The Macintosh is a family of personal computers designed and sold by Apple Inc. since January 1984. The original Macintosh was the first mass-market personal computer that featured a graphical user interface, built-in screen and mouse. Apple sold the Macintosh alongside its popular Apple II family of computers for ten years before they were discontinued in 1993. Early Macintosh models were expensive, hindering its competitiveness in a market dominated by the Commodore 64 for consumers, as well as the IBM Personal Computer and its accompanying clone market for businesses. Macintosh systems still found success in education and desktop publishing and kept Apple as the second-largest PC manufacturer for the next decade. In the early 1990s, Apple introduced models such as the Macintosh LC II and Color Classic which were price-competitive with Wintel machines at the time. However, the introduction of Windows 3.1 and Intel's Pentium processor which beat the Motorola 68040 in most benchmarks took market share from Apple, by the end of 1994 Apple was relegated to third place as Compaq became the top PC manufacturer.
After the transition to the superior PowerPC-based Power Macintosh line in the mid-1990s, the falling prices of commodity PC components, poor inventory management with the Macintosh Performa, the release of Windows 95 saw the Macintosh user base decline. Prompted by the returning Steve Jobs' belief that the Macintosh line had become too complex, Apple consolidated nearly twenty models in mid-1997 down to four in mid-1999: The Power Macintosh G3, iMac, 14.1" PowerBook G3, 12" iBook. All four products were critically and commercially successful due to their high performance, competitive prices and aesthetic designs, helped return Apple to profitability. Around this time, Apple phased out the Macintosh name in favor of "Mac", a nickname, in common use since the development of the first model. Since their transition to Intel processors in 2006, the complete lineup is based on said processors and associated systems, its current lineup includes four desktops, three laptops. Its Xserve server was discontinued in 2011 in favor of the Mac Mac Pro.
Apple has developed a series of Macintosh operating systems. The first versions had no name but came to be known as the "Macintosh System Software" in 1988, "Mac OS" in 1997 with the release of Mac OS 7.6, retrospectively called "Classic Mac OS". In 2001, Apple released Mac OS X, a modern Unix-based operating system, rebranded to OS X in 2012, macOS in 2016; the current version is macOS Mojave, released on September 24, 2018. Intel-based Macs are capable of running non-Apple operating systems such as Linux, OpenBSD, Microsoft Windows with the aid of Boot Camp or third-party software. Apple produced a Unix-based operating system for the Macintosh called A/UX from 1988 to 1995, which resembled contemporary versions of the Macintosh system software. Apple does not license macOS for use on non-Apple computers, however System 7 was licensed to various companies through Apple's Macintosh clone program from 1995 to 1997. Only one company, UMAX Technologies was licensed to ship clones running Mac OS 8.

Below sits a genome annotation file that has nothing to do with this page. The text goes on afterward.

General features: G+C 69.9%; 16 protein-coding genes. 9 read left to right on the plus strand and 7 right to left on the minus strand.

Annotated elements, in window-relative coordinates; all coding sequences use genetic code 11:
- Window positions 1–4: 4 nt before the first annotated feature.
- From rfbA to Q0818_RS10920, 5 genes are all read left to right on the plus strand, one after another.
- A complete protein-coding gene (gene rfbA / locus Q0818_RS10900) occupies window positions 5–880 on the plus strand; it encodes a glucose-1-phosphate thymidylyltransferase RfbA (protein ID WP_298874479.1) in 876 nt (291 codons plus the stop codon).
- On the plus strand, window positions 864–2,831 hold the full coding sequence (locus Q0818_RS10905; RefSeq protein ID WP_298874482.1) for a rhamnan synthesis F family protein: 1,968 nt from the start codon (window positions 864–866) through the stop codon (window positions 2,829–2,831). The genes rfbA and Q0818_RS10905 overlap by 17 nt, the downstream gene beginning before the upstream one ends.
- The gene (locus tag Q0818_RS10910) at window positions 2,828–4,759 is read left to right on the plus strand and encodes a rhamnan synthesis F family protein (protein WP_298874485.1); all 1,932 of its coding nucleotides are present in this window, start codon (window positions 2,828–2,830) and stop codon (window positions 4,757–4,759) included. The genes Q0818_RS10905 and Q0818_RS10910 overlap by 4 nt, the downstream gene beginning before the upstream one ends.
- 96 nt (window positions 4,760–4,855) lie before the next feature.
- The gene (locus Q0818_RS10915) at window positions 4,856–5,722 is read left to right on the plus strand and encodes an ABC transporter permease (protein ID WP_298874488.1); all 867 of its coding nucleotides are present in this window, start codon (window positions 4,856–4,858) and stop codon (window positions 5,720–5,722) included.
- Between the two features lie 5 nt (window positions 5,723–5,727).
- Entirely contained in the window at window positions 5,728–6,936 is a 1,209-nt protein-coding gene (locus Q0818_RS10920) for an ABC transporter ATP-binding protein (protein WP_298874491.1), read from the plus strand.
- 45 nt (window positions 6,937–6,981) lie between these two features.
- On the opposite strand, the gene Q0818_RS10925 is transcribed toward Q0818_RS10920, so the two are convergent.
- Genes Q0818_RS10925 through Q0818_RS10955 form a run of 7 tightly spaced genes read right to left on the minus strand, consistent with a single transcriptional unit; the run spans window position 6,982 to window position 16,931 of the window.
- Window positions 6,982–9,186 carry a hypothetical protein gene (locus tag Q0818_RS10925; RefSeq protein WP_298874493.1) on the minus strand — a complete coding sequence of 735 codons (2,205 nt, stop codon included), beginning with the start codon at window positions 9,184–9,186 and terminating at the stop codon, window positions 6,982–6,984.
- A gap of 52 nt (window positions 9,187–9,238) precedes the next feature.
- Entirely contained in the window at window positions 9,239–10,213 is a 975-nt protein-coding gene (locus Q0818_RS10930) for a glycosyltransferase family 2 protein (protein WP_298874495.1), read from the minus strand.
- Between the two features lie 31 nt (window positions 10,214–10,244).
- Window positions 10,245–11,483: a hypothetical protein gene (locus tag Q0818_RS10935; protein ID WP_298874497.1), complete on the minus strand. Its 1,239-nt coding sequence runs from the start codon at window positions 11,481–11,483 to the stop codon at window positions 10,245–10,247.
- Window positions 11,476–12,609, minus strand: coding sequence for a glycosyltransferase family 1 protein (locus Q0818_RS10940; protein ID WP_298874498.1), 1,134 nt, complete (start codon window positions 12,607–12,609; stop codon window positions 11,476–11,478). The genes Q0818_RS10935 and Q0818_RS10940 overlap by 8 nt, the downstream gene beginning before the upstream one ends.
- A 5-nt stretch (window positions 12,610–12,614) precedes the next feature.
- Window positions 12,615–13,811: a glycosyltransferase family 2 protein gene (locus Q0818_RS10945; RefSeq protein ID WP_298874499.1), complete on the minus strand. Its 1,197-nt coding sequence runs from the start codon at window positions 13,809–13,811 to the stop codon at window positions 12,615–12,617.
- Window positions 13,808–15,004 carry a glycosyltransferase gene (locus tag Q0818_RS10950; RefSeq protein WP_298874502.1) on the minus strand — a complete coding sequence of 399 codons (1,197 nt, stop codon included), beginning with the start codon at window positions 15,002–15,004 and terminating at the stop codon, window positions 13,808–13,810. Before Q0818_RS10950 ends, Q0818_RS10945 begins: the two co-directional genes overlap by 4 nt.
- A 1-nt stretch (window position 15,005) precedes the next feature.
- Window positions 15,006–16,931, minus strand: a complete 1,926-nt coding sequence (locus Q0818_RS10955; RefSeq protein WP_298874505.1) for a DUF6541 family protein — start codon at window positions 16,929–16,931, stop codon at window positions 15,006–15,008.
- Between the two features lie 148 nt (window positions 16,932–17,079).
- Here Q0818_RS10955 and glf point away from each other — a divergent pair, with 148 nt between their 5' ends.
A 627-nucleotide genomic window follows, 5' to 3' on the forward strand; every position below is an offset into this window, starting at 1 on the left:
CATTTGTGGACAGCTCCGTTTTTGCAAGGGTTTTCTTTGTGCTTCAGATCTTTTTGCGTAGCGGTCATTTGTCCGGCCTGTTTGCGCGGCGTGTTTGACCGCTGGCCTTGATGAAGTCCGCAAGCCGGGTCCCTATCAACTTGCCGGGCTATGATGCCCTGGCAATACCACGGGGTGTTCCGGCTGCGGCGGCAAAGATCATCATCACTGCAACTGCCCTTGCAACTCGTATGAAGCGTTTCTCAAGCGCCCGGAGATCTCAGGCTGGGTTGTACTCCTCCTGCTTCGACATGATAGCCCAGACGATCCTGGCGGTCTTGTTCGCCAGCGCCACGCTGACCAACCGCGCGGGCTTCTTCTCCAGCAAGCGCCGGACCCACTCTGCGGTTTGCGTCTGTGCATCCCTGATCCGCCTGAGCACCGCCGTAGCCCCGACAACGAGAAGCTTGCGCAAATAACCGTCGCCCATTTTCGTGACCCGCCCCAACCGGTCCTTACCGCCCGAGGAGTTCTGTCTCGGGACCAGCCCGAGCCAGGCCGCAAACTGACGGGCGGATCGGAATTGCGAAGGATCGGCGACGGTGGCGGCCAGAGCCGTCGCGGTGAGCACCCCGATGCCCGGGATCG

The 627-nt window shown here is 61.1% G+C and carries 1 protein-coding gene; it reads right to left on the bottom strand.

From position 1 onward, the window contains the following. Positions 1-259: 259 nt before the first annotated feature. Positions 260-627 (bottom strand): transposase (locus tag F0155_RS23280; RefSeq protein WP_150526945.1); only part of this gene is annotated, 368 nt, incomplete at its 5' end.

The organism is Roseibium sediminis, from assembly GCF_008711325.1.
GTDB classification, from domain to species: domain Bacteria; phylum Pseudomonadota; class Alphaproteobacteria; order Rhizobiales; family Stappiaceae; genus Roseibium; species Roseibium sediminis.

Since Apple's transition to Intel processors, there is a sizeable community around the world that specialises in hacking macOS to run on non-Apple computers, which are called "Hackintoshes". The Macintosh project began in 1979 when Jef Raskin, an Apple employee, envisioned an easy-to-use, low-cost computer for the average consumer, he wanted to name the computer after his favorite type of apple, the McIntosh, but the spelling was changed to "Macintosh" for legal reasons as the original was the same spelling as that used by McIntosh Laboratory, Inc. the audio equipment manufacturer. Steve Jobs requested that McIntosh Laboratory give Apple a release for the newly spelled name, thus allowing Apple to use it; the request was denied, forcing Apple to buy the rights to use this name. In 1978, Apple began to organize the Apple Lisa project, aiming to build a next-generation machine similar to an advanced Apple II or the yet-to-be-introduced IBM PC. In 1979, Steve Jobs learned of the advanced work on graphical user interfaces taking place at Xerox PARC.
He arranged for Apple engineers to be allowed to visit PARC to see the systems in action. The Apple Lisa project was redirected to utilize a GUI, which at that time was well beyond the state of the art for microprocessor capabilities. Things had changed with the introduction of the 32-bit Motorola 68000 in 1979, which offered at least an order of magnitude better performance than existing designs, made a software GUI machine a practical possibility; the basic layout of the Lisa was complete by 1982, at which point Jobs's continual suggestions for improvements led to him being kicked off the project. At the same time that the Lisa was becoming a GUI machine in 1979, Jef Raskin started the Macintosh project; the design at that time was for a easy-to-use machine for the average consumer. In
DOS is a family of disk operating systems, hence the name. DOS consists of MS-DOS and a rebranded version under the name IBM PC DOS, both of which were introduced in 1981. Other compatible systems from other manufacturers include DR-DOS, ROM-DOS, PTS-DOS, FreeDOS. MS-DOS dominated the x86-based IBM PC compatible market between 1981 and 1995. Dozens of other operating systems use the acronym "DOS", including the mainframe DOS/360 from 1966. Others are Apple DOS, Apple ProDOS, Atari DOS, Commodore DOS, TRSDOS, AmigaDOS. Fictional operating systems have used this acronym as well, such as GLaDOS from the video game Portal. IBM PC DOS and its predecessor, 86-DOS, resembled Digital Research's CP/M—the dominant disk operating system for 8-bit Intel 8080 and Zilog Z80 microcomputers—but instead ran on Intel 8086 16-bit processors; when IBM introduced the IBM PC, built with the Intel 8088 microprocessor, they needed an operating system. Seeking an 8088-compatible build of CP/M, IBM approached Microsoft CEO Bill Gates.